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City Opera Presents 'I'M ON MY WAY' For Black History 1/28

In honor of Black History Month, City Opera co-presents a three-part series, Black History at New York City Opera, with the Schomburg Center for Research in Black Culture. The first program, "I'm on My Way": Black History at City Opera on Wednesday, January 28, 2009, commemorates the rich African-American contributions to City Opera's heritage and the great African-American works and artists who have graced City Opera's stage. Continuing with "One Fine Day": A Tribute to Camilla Williams on Wednesday, February 11, 2009 and "Troubled Island": 60th Anniversary Celebration on Tuesday, March 31, 2009, the programs feature discussion, live performance, special guests, historic slides and audio and video clips. All three events take place at the Schomburg Center for Research in Black Culture, located at 15 Malcolm X Boulevard in New York City.

This collaboration with the Schomburg Center is a part of Opera Matters, City Opera's series of lively, informal events combining conversation, media and live music to celebrate opera's connections to the visual arts, film, literature, the mass media and pop culture, the African-American experience and the world at large. Curated by City Opera's dramaturg Cori Ellison, Opera Matters brings together prominent artists, scholars and celebrities from diverse artistic and cultural communities to reveal opera's vital place in today's cultural dialogue. Opera Matters is presented in partnership with other major New York cultural organizations including The Film Society of Lincoln Center and The Paley Center for Media.

"The Schomburg Center is pleased to collaborate with New York City Opera as it seeks to recognize and celebrate the African-American artists who have contributed significantly to New York City Opera and its history." - Howard Dodson, Director of the Schomburg Center for Research in Black Culture

Ticket Information

Tickets are priced at $10 each. To purchase tickets, call The Schomburg Shop at 212-491-2206, Tuesday-Saturday, 12-6 PM, or buy your tickets online with

"I'm on My Way": Black History at City Opera - Wednesday, January 28, 2009 at 7:00 PM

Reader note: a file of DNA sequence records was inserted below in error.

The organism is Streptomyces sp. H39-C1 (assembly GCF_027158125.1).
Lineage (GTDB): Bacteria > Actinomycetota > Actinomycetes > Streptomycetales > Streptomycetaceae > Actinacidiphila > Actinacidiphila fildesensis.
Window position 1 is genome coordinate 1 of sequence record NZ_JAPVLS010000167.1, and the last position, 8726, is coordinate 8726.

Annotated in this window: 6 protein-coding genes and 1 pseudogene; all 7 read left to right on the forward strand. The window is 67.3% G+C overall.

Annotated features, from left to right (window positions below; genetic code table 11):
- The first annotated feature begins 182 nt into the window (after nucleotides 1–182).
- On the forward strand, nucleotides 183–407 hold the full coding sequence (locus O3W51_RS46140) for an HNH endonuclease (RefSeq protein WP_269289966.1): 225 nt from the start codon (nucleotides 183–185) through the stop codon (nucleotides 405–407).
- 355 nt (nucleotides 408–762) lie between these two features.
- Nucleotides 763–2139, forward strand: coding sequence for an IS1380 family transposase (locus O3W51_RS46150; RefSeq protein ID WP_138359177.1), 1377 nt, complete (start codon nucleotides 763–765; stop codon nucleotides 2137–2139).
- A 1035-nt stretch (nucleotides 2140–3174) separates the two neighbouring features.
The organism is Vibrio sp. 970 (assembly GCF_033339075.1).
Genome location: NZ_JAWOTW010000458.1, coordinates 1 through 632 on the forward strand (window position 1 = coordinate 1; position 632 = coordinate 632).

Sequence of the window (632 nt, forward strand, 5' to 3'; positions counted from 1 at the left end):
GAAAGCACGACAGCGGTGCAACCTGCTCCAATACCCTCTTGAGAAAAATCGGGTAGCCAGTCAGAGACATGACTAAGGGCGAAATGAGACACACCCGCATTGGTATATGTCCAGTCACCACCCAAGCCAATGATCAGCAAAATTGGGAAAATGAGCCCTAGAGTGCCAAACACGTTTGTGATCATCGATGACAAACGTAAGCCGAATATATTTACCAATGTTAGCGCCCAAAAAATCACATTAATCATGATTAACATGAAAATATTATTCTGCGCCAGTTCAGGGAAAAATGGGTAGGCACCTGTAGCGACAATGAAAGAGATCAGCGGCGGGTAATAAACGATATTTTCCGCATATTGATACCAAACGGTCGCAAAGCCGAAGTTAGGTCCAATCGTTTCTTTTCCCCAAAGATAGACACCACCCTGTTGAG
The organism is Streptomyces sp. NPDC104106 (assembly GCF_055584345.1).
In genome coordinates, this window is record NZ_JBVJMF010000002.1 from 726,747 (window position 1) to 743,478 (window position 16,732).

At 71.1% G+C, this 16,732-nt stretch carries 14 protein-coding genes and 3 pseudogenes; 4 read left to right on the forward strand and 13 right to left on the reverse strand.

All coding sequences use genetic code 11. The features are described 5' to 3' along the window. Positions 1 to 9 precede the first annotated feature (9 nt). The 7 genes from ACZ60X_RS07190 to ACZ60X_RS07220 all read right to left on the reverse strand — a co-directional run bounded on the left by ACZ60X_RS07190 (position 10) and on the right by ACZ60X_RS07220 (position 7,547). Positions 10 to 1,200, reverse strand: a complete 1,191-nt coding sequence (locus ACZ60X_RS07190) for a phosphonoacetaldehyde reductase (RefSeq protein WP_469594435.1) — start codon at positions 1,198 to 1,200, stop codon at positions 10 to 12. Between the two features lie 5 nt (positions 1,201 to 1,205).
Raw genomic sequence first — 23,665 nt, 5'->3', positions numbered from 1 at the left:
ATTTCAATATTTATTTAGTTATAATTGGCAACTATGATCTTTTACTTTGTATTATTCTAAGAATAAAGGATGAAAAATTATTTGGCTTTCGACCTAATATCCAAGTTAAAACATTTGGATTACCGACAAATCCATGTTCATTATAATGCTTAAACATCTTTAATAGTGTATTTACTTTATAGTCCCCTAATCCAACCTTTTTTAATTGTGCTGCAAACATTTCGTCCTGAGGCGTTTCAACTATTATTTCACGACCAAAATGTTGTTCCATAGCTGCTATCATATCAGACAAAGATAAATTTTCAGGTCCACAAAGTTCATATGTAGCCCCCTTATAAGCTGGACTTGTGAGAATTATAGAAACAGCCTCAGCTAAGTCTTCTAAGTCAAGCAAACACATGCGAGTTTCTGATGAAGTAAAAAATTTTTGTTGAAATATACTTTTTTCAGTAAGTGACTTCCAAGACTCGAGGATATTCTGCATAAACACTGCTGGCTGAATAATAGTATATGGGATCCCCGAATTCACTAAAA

New York City Opera partners with Harlem's Opera Noire to spotlight the company's proud history of nurturing African-American artists and works. The evening features live performances of excerpts from such works as Anthony Davis's X: The Life and Times of Malcolm X, Leroy Jenkins's The Mother of Three Sons, Kurt Weill's Lost in the Stars, and Richard Danielpour and Toni Morrison's Margaret Garner, and discussion, as well as historical slides and recordings, with commentary by City Opera's dramaturg Cori Ellison.

"One Fine Day": A Tribute to Camilla Williams - Wednesday, February 11, 2009 at 7:00 PM

The trailblazing City Opera soprano Camilla Williams made her debut at City Opera in May of 1946 and became the first African-American female singer to perform in a major American opera house. On this special evening, the company welcomes and celebrates Miss Williams, City Opera's first Madama Butterfly, a distinguished singing teacher, and a favorite artist of Dr. Martin Luther King, chosen by him to sing at both his momentous March on Washington and his Nobel Prize ceremony.

The 88-year-old diva will offer her typically warm and witty observations on her illustrious career, her memorable life, and the extraordinary times in which it unfolded. Historical slides, audio and video clips, spoken and sung tributes, and the World Premiere of a film specially created for this occasion by musician and filmmaker Richard Glazier will enhance an unforgettable evening with this living legend.

"Troubled Island": 60th -Anniversary Celebration - Tuesday, March 31, 2009 at 7:00 PM

With this program, we celebrate the 60th anniversary of the first world premiere in City Opera history: Troubled Island by William Grant Still, so-called "Dean of African-American composers", and Langston Hughes, "Poet Laureate of Harlem", whose ashes rest in the foyer of the theatre named for him at the Schomburg Center.